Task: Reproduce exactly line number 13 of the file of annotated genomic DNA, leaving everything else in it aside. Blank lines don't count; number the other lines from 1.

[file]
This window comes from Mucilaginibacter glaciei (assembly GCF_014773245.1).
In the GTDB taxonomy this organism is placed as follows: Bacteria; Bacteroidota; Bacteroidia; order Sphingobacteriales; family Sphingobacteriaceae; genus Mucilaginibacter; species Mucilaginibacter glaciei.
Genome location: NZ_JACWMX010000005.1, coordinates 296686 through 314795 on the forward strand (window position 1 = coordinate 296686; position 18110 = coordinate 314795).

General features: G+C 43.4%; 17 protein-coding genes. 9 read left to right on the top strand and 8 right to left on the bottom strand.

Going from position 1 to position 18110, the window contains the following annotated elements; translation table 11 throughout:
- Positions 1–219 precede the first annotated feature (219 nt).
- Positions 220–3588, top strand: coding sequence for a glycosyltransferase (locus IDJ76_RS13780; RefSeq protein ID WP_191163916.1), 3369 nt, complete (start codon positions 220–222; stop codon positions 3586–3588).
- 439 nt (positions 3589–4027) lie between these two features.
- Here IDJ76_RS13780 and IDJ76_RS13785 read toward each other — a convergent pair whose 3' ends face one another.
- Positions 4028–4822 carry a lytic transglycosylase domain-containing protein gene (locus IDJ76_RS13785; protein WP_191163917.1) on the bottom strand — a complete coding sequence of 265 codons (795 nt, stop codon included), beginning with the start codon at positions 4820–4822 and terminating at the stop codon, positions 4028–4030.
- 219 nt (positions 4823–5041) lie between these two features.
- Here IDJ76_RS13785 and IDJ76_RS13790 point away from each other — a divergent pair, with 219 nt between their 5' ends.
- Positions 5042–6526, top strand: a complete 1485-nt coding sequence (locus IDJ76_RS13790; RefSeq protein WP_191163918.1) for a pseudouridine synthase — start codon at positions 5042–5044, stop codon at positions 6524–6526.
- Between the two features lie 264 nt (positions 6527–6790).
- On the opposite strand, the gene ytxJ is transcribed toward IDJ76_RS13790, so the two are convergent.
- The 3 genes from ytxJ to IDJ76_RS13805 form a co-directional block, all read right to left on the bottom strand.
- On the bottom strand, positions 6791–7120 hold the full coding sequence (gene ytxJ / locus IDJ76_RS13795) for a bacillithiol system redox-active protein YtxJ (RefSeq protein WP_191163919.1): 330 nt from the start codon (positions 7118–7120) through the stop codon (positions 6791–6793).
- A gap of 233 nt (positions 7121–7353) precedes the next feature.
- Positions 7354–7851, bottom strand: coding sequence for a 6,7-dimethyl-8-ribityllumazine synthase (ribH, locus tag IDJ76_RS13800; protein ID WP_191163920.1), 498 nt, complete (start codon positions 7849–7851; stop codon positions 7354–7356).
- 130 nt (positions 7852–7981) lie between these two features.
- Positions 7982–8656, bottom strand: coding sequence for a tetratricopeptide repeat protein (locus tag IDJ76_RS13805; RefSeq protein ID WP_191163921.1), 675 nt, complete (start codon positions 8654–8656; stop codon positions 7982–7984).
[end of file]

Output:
- Positions 5042–6526, top strand: a complete 1485-nt coding sequence (locus IDJ76_RS13790; RefSeq protein WP_191163918.1) for a pseudouridine synthase — start codon at positions 5042–5044, stop codon at positions 6524–6526.